the wings down even though I was totally stuffed! Then I went to another
friends and did a line of coke. Just one line. But still I shouldn't have
done it. At least it was H, then I would be in big shit. My mom is taking my
kids for the night. I told Chris we should go out for some snacks (I almost
spelled smack !!!) and some drinks and just relax. He looks really rough
today so I hope things go well. He is getting paid today. Heres hoping I can
be strong. Wish me luck.
Sue.
PS, My son just went for a nap and now they are cutting the branches around
the apartment complex. Sometimes it feels like the whole world revolves just
for the sole purpose of pissing me off. Hehe
 



From: Nocturn27

In a message dated 10/13/99 1:03:00 PM Eastern Daylight Time,
x writes:

<< If you do take a benzodiazepine like Valium, Xanax, Clonodine,
etc....please
 be careful in coming off of them....many times (as with barbs and alc.) the
 withdrawal can be fatal....if your addictive dose is high enough...please,
 please be careful!! >>

First of all, clonodine is *not* a benzodiazepine; it's actually a blood
pressure medication that is often used in opiate withdrawal.  You're probably
confusing it with Klonopin which is a benzodiazepine.  It's true that
benzodiazepine, barbiturate, and alcohol withdrawal is more dangerous than
heroin withdrawal and can indeed be fatal.  One should *never* quit a
benzodiazepine addiction cold turkey.  I have been physically addicted to
Valium a few times in my life (when I was doing lots of coke and no H) and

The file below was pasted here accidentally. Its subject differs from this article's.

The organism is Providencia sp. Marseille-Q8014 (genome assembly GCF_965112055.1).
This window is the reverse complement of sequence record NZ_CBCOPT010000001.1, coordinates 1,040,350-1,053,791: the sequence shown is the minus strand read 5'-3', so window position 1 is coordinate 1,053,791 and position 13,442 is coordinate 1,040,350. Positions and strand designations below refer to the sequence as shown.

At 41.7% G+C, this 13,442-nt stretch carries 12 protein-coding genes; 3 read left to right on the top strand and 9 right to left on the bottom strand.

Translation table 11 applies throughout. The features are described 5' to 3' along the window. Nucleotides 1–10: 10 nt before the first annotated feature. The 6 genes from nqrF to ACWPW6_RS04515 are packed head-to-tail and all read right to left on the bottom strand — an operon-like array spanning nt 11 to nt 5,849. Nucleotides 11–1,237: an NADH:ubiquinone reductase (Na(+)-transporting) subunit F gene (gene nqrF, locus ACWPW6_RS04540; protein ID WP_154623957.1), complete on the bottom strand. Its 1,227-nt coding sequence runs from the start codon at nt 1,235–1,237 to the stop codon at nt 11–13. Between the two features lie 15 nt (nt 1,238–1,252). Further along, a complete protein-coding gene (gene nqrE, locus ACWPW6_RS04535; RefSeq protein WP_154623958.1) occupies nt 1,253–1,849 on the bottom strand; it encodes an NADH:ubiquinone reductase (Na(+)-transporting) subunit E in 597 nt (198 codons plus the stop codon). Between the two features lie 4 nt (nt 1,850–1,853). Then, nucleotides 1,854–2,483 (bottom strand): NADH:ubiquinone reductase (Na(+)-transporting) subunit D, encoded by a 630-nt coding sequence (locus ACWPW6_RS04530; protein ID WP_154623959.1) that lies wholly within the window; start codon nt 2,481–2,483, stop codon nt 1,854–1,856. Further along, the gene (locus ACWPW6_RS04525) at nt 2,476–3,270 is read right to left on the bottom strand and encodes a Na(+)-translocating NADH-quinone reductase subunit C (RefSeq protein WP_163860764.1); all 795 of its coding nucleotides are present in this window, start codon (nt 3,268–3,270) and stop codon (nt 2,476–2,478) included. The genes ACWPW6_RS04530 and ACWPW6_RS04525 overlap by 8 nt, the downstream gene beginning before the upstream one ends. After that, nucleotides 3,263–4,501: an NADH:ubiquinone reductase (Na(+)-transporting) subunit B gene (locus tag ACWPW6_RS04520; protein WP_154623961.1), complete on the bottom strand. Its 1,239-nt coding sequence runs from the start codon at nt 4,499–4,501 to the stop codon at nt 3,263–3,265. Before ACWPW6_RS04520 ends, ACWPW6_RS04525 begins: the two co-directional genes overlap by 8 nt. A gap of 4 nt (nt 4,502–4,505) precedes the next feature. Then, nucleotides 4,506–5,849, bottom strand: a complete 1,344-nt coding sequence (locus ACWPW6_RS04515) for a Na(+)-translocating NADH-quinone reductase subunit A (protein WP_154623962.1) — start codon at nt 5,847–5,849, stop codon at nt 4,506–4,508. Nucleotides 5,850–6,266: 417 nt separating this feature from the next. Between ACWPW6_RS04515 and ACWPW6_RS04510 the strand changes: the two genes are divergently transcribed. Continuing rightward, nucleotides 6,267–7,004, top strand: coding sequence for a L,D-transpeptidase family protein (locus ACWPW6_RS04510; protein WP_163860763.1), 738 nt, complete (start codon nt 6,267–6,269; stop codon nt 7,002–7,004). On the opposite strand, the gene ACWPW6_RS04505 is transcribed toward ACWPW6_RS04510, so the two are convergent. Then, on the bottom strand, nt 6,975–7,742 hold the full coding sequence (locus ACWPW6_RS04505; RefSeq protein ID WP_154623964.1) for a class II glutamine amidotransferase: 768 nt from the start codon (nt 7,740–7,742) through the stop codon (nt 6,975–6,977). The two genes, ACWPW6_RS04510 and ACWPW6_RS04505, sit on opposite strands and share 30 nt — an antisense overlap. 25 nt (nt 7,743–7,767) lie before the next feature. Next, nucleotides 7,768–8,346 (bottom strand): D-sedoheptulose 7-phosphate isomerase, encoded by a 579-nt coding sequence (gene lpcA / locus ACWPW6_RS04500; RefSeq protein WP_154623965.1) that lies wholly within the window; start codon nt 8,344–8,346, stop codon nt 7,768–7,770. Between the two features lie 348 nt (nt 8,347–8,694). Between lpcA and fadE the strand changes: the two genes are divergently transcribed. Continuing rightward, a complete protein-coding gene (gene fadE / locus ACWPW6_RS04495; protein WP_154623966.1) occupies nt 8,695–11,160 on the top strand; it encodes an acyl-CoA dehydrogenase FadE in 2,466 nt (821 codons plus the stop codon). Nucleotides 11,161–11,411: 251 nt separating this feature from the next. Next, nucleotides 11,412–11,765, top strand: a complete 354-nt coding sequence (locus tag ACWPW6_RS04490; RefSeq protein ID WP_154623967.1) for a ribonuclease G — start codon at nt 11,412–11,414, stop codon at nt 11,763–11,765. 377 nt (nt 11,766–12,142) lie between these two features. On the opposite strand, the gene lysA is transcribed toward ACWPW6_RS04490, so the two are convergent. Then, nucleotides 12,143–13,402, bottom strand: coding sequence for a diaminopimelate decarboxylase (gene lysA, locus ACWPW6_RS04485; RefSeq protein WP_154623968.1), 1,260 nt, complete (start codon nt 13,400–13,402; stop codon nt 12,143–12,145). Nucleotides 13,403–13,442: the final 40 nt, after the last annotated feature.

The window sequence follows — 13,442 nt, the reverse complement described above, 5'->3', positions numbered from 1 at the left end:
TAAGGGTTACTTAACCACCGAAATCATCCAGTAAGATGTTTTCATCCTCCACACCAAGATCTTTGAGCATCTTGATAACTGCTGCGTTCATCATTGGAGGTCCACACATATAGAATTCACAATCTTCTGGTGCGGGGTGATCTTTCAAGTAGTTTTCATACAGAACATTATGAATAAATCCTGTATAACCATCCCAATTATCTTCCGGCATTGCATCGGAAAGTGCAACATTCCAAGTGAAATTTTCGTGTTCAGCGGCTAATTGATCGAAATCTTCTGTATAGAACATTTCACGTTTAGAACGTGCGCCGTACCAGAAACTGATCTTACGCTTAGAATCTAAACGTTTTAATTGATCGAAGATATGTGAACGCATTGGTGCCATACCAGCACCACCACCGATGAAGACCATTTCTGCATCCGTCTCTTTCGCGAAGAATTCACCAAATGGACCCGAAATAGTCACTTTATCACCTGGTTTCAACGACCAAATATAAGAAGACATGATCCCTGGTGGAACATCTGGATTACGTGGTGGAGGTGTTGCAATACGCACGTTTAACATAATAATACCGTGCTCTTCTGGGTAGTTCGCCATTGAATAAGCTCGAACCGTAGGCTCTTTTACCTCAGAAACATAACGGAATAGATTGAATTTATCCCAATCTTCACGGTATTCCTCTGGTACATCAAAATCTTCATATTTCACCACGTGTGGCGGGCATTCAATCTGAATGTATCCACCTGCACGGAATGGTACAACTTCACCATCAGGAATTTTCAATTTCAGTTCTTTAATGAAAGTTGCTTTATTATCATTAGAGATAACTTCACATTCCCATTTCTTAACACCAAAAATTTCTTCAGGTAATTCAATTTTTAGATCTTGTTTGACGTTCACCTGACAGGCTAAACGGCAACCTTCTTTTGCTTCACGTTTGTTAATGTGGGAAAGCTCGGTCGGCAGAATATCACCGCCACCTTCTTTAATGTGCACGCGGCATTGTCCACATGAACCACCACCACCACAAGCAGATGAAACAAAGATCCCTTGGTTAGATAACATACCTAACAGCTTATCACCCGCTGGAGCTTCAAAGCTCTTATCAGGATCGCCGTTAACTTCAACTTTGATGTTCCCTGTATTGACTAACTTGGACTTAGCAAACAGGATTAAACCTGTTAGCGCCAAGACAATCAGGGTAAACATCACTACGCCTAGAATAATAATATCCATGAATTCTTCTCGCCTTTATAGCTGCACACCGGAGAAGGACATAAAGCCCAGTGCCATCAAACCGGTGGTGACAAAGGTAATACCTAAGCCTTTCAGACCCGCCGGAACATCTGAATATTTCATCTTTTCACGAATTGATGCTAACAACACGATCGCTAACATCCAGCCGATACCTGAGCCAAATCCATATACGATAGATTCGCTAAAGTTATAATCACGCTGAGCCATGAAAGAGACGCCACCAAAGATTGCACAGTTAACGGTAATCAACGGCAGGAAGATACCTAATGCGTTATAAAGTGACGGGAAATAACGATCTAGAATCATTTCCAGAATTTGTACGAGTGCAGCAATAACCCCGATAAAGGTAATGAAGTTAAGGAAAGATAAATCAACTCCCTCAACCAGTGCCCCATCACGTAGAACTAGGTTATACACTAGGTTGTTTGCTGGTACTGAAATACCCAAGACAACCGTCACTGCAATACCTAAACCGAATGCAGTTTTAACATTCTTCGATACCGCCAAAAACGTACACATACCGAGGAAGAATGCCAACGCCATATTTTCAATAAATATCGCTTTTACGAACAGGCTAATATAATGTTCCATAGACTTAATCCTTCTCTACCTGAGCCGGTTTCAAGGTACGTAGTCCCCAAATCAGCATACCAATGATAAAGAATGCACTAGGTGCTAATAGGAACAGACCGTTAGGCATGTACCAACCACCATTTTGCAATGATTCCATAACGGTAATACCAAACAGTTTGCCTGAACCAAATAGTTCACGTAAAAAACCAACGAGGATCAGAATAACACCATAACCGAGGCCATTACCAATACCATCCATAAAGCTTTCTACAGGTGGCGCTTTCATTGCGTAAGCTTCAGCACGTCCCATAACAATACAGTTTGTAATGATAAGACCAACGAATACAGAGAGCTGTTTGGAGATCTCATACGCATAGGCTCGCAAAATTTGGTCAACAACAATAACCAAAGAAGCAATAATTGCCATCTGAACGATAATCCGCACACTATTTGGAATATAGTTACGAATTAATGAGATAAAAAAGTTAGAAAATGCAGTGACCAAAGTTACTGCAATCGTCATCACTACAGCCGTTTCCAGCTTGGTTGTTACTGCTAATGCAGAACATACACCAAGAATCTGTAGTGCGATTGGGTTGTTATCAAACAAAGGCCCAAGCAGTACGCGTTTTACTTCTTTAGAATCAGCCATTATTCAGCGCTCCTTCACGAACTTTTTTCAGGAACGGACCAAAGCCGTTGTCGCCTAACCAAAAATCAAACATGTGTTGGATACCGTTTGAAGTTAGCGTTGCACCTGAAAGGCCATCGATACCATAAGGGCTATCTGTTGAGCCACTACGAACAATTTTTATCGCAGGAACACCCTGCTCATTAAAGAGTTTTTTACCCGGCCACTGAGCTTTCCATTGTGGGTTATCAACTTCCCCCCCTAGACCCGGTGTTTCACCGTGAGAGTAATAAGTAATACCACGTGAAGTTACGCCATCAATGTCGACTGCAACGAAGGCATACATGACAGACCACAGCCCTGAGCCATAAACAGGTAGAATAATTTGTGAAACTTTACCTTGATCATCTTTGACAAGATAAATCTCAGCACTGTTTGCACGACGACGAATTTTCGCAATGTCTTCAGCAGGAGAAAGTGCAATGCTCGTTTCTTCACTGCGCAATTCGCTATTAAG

have been able to quit safely and without medical supervision every time by
very gradually lowering my dosage until I was down to 0.  However, taking
high amounts of Valium for a week or so to get through heroin withdrawal is
not enough long to become physically addicted.  What's important is the
ability to stop taking Valium once the worst of the withdrawal is over.  For
those who are able to do that, Valium can be very helpful during opiate
withdrawal.

Regards,
Darian



Breaking the cycle: Fort Worth
                     drug trafficker enters prison with
                     a Bible and a mission
                     By Marisa Taylor Star-Telegram Staff Writer
                    FORT WORTH -- Soon after Carl Roberts' 14th birthday, he began to realize that
                     his father had a second job -- as a Fort Worth drug trafficker.

                     In the 1980s, drug enforcement agents regarded Roberts' father, Melvin, as one
                     of Fort Worth's most significant heroin and cocaine traffickers.

                     "I remember my father working at a dry cleaners and then hustling after work,"
                     Roberts said in a recent interview at Fort Worth's Federal Medical Center, the
                     same prison where his father landed after drug enforcement agents caught up
                     with him.

                     Like his father, the 45-year- old Roberts has spent years behind bars. But
                     Roberts, who has been convicted twice on federal drug charges, says he is
                     breaking his family's cycle of drug trafficking. His story of a drug trafficker
                     reformed has convinced a federal judge, a federal prosecutor and a church
                     congregation that he has a chance of changing his life.